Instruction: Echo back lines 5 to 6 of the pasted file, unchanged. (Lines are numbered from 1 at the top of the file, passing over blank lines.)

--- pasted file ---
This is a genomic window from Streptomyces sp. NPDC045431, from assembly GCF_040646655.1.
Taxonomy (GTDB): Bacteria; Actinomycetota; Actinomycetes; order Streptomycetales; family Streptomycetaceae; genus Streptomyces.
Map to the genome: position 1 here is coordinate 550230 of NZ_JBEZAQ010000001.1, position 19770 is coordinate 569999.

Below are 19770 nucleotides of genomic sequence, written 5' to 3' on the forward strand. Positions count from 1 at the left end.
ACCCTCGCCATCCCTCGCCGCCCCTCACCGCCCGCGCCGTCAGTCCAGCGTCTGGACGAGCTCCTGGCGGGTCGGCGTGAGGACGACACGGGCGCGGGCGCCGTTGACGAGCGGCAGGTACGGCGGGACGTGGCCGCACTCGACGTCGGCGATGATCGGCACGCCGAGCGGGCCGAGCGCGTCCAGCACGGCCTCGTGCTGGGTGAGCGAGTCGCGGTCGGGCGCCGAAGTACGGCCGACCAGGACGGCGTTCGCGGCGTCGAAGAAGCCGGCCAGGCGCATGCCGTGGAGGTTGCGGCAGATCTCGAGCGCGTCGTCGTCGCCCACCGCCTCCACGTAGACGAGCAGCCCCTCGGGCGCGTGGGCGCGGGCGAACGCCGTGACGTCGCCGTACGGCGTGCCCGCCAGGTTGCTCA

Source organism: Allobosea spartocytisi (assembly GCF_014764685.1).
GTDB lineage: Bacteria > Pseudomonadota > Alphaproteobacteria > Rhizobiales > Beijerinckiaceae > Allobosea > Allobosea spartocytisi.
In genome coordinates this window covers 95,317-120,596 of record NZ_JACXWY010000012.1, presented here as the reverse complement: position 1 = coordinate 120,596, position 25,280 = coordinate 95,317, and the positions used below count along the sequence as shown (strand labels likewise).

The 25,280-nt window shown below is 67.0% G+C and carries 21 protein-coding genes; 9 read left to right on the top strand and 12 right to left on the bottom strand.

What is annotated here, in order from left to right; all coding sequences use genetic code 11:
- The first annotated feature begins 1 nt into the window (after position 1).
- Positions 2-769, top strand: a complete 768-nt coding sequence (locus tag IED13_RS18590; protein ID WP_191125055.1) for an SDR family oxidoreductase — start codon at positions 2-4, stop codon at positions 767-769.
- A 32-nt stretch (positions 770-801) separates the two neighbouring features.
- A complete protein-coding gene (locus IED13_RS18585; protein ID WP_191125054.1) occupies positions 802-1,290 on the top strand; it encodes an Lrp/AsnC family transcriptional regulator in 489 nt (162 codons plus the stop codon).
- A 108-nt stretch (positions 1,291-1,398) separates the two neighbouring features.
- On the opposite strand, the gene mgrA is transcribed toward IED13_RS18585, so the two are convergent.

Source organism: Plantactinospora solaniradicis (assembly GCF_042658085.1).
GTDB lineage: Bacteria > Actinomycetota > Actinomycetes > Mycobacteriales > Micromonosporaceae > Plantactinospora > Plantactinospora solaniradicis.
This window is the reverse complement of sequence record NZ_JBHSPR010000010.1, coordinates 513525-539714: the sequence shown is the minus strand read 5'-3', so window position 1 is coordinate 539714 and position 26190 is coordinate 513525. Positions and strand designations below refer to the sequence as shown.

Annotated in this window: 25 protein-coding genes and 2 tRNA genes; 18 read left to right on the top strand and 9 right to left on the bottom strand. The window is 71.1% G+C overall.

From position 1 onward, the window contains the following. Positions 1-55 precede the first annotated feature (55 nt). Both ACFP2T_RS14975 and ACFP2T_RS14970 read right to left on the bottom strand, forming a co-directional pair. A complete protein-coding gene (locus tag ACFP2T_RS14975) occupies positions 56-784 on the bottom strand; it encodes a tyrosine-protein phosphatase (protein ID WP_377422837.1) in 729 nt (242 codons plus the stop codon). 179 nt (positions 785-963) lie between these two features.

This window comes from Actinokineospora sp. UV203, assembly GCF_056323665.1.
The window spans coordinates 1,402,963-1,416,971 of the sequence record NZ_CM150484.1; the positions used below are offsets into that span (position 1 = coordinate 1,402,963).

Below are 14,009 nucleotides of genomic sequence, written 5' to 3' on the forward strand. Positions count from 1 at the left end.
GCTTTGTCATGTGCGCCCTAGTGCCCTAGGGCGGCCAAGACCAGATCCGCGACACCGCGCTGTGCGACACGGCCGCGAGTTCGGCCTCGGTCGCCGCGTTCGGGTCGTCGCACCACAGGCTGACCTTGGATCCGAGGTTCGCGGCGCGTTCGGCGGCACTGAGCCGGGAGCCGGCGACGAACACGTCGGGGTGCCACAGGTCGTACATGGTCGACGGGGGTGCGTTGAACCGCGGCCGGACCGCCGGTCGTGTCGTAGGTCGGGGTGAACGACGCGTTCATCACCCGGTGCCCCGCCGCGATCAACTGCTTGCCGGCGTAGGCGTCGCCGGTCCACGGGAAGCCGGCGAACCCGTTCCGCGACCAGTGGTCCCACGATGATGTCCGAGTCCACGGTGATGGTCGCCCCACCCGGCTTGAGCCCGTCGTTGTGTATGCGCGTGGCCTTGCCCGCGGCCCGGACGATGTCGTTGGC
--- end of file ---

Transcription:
ACCCTCGCCATCCCTCGCCGCCCCTCACCGCCCGCGCCGTCAGTCCAGCGTCTGGACGAGCTCCTGGCGGGTCGGCGTGAGGACGACACGGGCGCGGGCGCCGTTGACGAGCGGCAGGTACGGCGGGACGTGGCCGCACTCGACGTCGGCGATGATCGGCACGCCGAGCGGGCCGAGCGCGTCCAGCACGGCCTCGTGCTGGGTGAGCGAGTCGCGGTCGGGCGCCGAAGTACGGCCGACCAGGACGGCGTTCGCGGCGTCGAAGAAGCCGGCCAGGCGCATGCCGTGGAGGTTGCGGCAGATCTCGAGCGCGTCGTCGTCGCCCACCGCCTCCACGTAGACGAGCAGCCCCTCGGGCGCGTGGGCGCGGGCGAACGCCGTGACGTCGCCGTACGGCGTGCCCGCCAGGTTGCTCA

Source organism: Allobosea spartocytisi (assembly GCF_014764685.1).